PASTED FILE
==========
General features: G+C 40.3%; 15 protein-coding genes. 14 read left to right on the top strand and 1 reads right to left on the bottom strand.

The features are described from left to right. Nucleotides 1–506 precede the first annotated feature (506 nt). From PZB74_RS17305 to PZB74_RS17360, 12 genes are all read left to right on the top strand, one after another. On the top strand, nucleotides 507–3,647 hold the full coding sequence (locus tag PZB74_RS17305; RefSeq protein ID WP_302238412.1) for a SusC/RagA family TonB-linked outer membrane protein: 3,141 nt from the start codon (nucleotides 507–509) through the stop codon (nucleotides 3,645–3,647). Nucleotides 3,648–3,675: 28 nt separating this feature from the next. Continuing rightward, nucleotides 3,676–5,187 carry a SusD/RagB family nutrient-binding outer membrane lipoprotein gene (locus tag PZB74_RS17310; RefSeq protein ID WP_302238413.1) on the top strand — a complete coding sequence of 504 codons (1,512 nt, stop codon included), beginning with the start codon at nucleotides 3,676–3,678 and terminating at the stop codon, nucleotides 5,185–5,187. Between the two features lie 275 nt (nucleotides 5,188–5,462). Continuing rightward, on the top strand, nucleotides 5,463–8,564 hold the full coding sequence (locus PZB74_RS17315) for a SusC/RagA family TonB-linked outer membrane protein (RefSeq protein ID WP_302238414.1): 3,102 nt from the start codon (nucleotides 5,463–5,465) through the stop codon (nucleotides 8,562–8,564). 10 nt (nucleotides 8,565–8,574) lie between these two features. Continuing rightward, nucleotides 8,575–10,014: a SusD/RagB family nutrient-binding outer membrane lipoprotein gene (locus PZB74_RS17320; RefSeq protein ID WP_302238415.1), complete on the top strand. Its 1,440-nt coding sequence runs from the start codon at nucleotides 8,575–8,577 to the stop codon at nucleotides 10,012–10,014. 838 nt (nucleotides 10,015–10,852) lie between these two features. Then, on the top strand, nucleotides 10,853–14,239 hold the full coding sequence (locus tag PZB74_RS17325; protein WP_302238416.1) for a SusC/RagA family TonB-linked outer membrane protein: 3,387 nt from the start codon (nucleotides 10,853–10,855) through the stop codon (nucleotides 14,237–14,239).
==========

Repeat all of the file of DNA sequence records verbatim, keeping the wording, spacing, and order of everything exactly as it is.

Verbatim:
General features: G+C 40.3%; 15 protein-coding genes. 14 read left to right on the top strand and 1 reads right to left on the bottom strand.

The features are described from left to right. Nucleotides 1–506 precede the first annotated feature (506 nt). From PZB74_RS17305 to PZB74_RS17360, 12 genes are all read left to right on the top strand, one after another. On the top strand, nucleotides 507–3,647 hold the full coding sequence (locus tag PZB74_RS17305; RefSeq protein ID WP_302238412.1) for a SusC/RagA family TonB-linked outer membrane protein: 3,141 nt from the start codon (nucleotides 507–509) through the stop codon (nucleotides 3,645–3,647). Nucleotides 3,648–3,675: 28 nt separating this feature from the next. Continuing rightward, nucleotides 3,676–5,187 carry a SusD/RagB family nutrient-binding outer membrane lipoprotein gene (locus tag PZB74_RS17310; RefSeq protein ID WP_302238413.1) on the top strand — a complete coding sequence of 504 codons (1,512 nt, stop codon included), beginning with the start codon at nucleotides 3,676–3,678 and terminating at the stop codon, nucleotides 5,185–5,187. Between the two features lie 275 nt (nucleotides 5,188–5,462). Continuing rightward, on the top strand, nucleotides 5,463–8,564 hold the full coding sequence (locus PZB74_RS17315) for a SusC/RagA family TonB-linked outer membrane protein (RefSeq protein ID WP_302238414.1): 3,102 nt from the start codon (nucleotides 5,463–5,465) through the stop codon (nucleotides 8,562–8,564). 10 nt (nucleotides 8,565–8,574) lie between these two features. Continuing rightward, nucleotides 8,575–10,014: a SusD/RagB family nutrient-binding outer membrane lipoprotein gene (locus PZB74_RS17320; RefSeq protein ID WP_302238415.1), complete on the top strand. Its 1,440-nt coding sequence runs from the start codon at nucleotides 8,575–8,577 to the stop codon at nucleotides 10,012–10,014. 838 nt (nucleotides 10,015–10,852) lie between these two features. Then, on the top strand, nucleotides 10,853–14,239 hold the full coding sequence (locus tag PZB74_RS17325; protein WP_302238416.1) for a SusC/RagA family TonB-linked outer membrane protein: 3,387 nt from the start codon (nucleotides 10,853–10,855) through the stop codon (nucleotides 14,237–14,239).